Bizarre Creature From China Had a Dinosaur Head on Bird’s Body – a Missing Link From 120 Million Years Ago
Cratonavis zhui – Chinese Academy of Sciences via SWNS
The evolution of dinosaurs into birds is a transition that encompasses such dramatic morphological changes that paleontologists are still scratching their heads to understand how the fantastic event occurred.
Now, a new 120-million-year-old fossil of a creature in China, called ‘bizarre’ by scientists, shines fresh light on the mystery with its T-rex-like skull attached to the body of a bird.
Named Cratonavis zhui, the chicken-sized hybrid had long shoulder blades, or scapulas, and claws. But its large skull was shaped in an almost identical way to that of T Rex and other meat-eating theropods.
The fossil, with its surprisingly elongate shoulder blade (scapula) and first metatarsal, makes it stand out from all other birds—including fossil ones—and fills in some of the gaps as to how some dinosaurs evolved into birds.
The news, published in Nature Ecology & Evolution on Jan. 2, describes a study conducted by paleontologists from the Chinese Academy of Sciences.
“The primitive cranial features speak to the fact that most Cretaceous birds such as Cratonavis could not move their upper bill independently with respect to the lower jaw,” said lead author Dr. Li Zhiheng. “This is a functional innovation widely distributed among living birds that contributes to their enormous ecological diversity.”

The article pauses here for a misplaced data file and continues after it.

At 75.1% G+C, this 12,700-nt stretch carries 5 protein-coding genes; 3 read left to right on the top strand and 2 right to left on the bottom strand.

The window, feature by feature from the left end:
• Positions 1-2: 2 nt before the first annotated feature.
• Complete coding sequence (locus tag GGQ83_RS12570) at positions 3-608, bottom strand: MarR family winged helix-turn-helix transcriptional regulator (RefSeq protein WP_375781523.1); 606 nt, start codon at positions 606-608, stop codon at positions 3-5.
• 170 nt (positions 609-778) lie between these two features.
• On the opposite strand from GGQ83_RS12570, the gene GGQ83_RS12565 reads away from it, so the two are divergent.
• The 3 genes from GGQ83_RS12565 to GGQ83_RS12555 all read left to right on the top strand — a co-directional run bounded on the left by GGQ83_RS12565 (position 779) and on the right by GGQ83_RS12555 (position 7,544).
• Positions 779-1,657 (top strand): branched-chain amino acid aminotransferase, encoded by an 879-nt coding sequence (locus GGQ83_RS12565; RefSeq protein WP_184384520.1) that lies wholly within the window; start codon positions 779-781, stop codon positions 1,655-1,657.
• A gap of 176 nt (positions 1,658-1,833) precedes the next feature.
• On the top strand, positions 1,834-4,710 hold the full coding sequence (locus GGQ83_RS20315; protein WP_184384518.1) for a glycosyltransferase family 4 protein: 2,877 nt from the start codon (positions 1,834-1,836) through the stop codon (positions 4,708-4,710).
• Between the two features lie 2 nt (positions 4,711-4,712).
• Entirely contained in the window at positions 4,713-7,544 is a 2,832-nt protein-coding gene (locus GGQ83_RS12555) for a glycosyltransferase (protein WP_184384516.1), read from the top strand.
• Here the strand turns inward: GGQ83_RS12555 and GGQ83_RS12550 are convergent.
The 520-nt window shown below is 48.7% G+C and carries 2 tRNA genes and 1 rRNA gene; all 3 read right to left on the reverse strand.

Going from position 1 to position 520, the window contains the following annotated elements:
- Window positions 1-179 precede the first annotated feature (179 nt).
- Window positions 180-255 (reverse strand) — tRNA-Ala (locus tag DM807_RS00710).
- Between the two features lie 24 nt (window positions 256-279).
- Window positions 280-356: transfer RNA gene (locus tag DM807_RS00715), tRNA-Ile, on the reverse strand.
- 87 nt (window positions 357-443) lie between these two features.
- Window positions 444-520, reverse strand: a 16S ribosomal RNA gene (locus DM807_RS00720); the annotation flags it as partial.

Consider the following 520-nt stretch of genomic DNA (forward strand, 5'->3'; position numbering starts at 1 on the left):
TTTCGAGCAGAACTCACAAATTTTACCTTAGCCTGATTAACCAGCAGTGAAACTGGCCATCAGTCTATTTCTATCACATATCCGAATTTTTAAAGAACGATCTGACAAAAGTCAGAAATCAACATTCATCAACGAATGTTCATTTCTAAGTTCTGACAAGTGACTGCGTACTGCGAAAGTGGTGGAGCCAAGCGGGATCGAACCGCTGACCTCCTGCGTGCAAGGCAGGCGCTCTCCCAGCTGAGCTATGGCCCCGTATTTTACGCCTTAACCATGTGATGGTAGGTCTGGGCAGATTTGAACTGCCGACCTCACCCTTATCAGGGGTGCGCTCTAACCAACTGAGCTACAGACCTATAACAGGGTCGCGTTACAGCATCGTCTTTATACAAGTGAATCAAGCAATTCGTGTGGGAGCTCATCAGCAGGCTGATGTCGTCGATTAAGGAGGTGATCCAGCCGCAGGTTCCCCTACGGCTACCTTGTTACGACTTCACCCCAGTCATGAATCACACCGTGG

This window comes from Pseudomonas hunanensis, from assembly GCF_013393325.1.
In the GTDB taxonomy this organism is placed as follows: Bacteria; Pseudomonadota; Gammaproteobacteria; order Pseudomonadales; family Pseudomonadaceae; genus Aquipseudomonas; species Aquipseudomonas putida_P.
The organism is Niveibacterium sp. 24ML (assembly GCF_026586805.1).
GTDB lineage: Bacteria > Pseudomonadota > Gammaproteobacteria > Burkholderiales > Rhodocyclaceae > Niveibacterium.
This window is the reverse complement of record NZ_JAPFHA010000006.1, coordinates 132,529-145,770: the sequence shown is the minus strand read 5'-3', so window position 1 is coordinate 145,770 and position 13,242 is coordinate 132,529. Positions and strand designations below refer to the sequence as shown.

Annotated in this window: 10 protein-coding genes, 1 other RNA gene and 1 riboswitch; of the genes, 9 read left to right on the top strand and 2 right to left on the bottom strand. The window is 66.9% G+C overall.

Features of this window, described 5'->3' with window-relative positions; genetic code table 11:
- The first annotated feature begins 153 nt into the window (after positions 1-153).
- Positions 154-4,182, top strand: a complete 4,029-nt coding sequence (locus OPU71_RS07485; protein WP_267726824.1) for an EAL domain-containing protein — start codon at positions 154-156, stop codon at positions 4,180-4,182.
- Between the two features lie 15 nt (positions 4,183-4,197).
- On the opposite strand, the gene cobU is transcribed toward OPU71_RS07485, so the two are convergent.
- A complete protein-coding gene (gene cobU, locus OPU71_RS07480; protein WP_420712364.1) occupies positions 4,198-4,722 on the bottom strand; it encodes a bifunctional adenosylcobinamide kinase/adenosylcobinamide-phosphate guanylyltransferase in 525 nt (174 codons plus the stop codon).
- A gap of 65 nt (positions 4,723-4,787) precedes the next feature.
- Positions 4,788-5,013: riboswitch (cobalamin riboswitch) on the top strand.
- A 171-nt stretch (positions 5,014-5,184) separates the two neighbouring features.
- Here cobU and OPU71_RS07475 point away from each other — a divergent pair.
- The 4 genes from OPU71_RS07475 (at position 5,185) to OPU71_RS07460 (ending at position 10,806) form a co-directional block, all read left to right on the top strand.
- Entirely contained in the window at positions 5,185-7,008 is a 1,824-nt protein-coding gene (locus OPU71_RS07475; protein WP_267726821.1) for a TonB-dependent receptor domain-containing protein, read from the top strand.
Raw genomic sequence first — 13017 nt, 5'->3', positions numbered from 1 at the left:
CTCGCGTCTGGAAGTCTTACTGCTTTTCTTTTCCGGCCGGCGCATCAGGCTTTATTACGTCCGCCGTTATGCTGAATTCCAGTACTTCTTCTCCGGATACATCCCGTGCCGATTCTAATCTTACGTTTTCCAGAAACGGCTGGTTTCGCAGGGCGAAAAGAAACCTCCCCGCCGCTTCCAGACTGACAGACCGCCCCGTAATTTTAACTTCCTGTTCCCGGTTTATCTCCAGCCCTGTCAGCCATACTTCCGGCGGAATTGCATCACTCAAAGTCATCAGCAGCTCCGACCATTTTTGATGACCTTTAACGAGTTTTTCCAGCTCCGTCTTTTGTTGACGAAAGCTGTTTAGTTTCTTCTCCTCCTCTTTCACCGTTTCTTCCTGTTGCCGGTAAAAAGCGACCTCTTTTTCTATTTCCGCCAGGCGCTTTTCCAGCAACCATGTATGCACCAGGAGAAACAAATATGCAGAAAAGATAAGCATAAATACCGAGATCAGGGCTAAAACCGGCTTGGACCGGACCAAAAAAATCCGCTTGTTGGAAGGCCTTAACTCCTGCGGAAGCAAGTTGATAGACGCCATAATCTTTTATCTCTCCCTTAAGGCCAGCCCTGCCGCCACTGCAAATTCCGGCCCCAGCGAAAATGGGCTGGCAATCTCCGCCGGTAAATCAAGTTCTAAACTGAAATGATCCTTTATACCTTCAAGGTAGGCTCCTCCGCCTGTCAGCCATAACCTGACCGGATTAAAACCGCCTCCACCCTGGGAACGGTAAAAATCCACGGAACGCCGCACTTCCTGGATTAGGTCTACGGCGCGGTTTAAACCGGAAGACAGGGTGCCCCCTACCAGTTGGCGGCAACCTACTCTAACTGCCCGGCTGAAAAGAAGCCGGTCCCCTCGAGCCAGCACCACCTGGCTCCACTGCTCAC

In the avian evolutionary tree, Cratonavis came before Ornithothoraces, which evolved to have many traits of modern birds.
Birds have been dubbed ‘living dinosaurs’; the first primitive species looked like a small, feathered dinosaur. Their mouths still contained sharp teeth. But over time, birds lost them and evolved beaks.
Life reconstruction of the 120-million-year-old bird Cratonavis zhui – Chinese Academy of Sciences via SWNS
Corresponding author Dr. Wang Min commented on the shoulder extension discovered in the fossil: “The scapula is functionally vital to avian flight and it conveys stability and flexibility.
“We trace changes of the scapula across the Theropod-Bird transition, and posit that the elongate scapula could augment the mechanical advantage of muscle for wingbone retraction and rotation.
“It compensates for the overall underdeveloped flight apparatus in this early bird, and these differences represent morphological experimentation in flight behavior early in bird diversification.”
The study also found the first metatarsal (big toe) was subjected to selection, during the dinosaur-bird transition, to favor a shorter one.
It then lost its evolutionary flexibility toward change once it reached optimal size—less than a quarter of the length of the second metatarsal.
Co-author Dr. Thomas Stidham said: “It may have resulted from conflicting demands associated with its direct employment of the first toe in locomotion and feeding.”
For Cratonavis, it likely stemmed from a selection advantage for catching prey. It was a carnivore that ate small reptiles, amphibians, mammals and insects.
The abnormal anatomy preserved in the fossil highlights the breadth of skeletal plasticity in early birds, explained co-author Dr. Zhou Zhonghe.
He said: “Changes in these elements across the theropod tree show clade-specific evolutionary lability resulting from the interplay among development, natural selection and ecological opportunity.”
Cratonavis stands out from all other birds—including fossil ones—illuminating how our feathered friends evolved from the largest animals that ever roamed land.
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